Megan Tennermann, senior planner at Orange County Planning Department, appeared at the Nov. 9 Chester Town Board meeting to provide information about wards, or electoral districts.
“Brandon graciously asked Megan to come out...we’re trying to wrap ourselves around wards because it’s something that it’s time that we do,” said Town Supervisor Robert Valentine, referring to Town Councilman Brandon Holdridge.
Tennermann explained that ward districts must be drawn equally “to get as close as possible to one person, one vote,” ensuring voting representation for all residents. The Town of Chester, for example, has a population of 12,646 residents, so the area would be split into four wards, and each district would contain about 3,161 residents. If the districts aren’t perfectly even, a rule is in place for that.
“New York State has set that standard at plus or minus five percent so that the largest district is no more than 10 percent larger than the smallest district in any given area that is enumerated,” Tennermann said.
Valentine raised concerns about an upcoming large development that will likely add over a thousand votes to the area. “How does that skew all the other districts in that formula?” he asked.
“What you’re allowed to do when forming the wards is to use the most recent census data because those houses are not built yet...your enumerated population is your legal population for the decade of 2020s, so technically you do not have to take that into account,” Tennermann said.
Councilman Robert Courtenay asked about determining a ward’s average size. “Is there a standard for what size or how many people per ward? Or is that based on the total number of people living in the community?” he asked.
“Not necessarily. Once your ward boundaries are set, you do not have to re-delineate them...it’s not like a legislative seat where you do have to re-delineate the ward boundaries every 10 years following the release of the new census data. I would have you ask your attorney if you were also required to do that,” Tennermann said.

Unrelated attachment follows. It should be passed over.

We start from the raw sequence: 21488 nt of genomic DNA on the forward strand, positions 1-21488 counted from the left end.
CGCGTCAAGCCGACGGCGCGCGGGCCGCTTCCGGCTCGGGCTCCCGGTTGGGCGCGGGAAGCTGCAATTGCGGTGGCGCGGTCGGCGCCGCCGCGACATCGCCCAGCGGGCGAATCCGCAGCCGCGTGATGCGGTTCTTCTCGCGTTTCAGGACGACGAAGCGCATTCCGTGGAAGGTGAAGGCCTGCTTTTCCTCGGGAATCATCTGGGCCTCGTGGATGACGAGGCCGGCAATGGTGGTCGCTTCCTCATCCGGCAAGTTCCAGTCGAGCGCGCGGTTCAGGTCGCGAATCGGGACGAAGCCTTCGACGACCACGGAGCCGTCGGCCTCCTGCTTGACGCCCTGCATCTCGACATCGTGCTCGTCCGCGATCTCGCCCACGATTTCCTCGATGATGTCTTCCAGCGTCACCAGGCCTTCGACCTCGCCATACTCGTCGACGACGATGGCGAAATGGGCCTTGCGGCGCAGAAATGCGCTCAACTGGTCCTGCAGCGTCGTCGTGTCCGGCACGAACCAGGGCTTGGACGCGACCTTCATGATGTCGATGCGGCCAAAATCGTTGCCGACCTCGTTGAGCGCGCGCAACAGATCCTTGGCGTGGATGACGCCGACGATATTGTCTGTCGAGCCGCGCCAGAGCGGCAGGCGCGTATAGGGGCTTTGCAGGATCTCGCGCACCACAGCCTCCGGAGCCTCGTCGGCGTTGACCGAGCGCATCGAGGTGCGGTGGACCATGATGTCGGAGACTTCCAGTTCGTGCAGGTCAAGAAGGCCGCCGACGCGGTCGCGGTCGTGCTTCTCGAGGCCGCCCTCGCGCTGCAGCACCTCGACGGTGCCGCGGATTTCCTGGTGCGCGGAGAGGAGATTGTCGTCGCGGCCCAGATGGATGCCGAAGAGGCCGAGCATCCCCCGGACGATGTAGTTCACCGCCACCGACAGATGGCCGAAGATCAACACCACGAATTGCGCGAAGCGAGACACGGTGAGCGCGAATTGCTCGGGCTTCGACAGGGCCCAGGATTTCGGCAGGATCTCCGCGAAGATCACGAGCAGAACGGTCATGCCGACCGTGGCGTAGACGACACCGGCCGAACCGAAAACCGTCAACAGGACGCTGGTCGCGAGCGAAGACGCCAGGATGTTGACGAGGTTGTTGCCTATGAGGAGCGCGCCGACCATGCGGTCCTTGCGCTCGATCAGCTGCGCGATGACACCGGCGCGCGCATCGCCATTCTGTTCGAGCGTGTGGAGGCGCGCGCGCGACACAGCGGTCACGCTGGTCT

Tennerman also suggested that the board redraw their election districts prior to establishing the wards. “That is a significant time investment, probably a month to six weeks...the Board of Elections and the GIS Division at the county would be responsible for redrawing that,” she said.
The board agreed with her and resolved to redraw. “Let’s make a resolution to direct the county to redraw the election districts,” said Valentine.
Opening public comment, town resident Larry Dysinger questioned the town’s regulations regarding decommission.
“The only place where it is referenced at this point is for solar arrays. However, it really applies to any commercial structure...solar arrays, telecommunication towers, or the like,” he said.
Dysinger also wanted clarification on which board is responsible for handling decommissioning, the town board or the planning board, and he suggested that decommissioning be expanded in its own chapter in town rules “because it applies to more than just solar arrays.” Town Supervisor Robert Valentine thanked him for his input.
Then another resident, Tracy Schuh, informed the board that the New York State Association of Conservation Commission and Orange County Planning Department will be hosting a Zoom meeting on November 30 that promotes the benefits of conservation advisory committees.
“There are several municipalities that already have them doing good work in their communities...for preservation plans, they address environmental research for town boards. I thought such a group would be great for Chester,” she said, adding that a CAC could also help the board obtain and review grants.
Schuh also brought up public concerns about a cell phone tower slated for construction near the Walton Lake Estates.
“One comment that kept coming up from the public was that they wanted to know alternate locations...I know you guys said that people’s concerns would be addressed there,” she said. “It’s going to be 150 feet, and it’s not going to be camouflaged.”
Schuh also announced a workshop to be hosted by the town’s planning board chairman on November 16 for in-house training and suggested more trainings.
“I think it’s important that the public learns about these processes, as well as the town board because you also do SEQR (State Environmental Quality Review) determinations, but you don’t have the same training that the planning board has,” she said.
Valentine thanked Schuh for her input.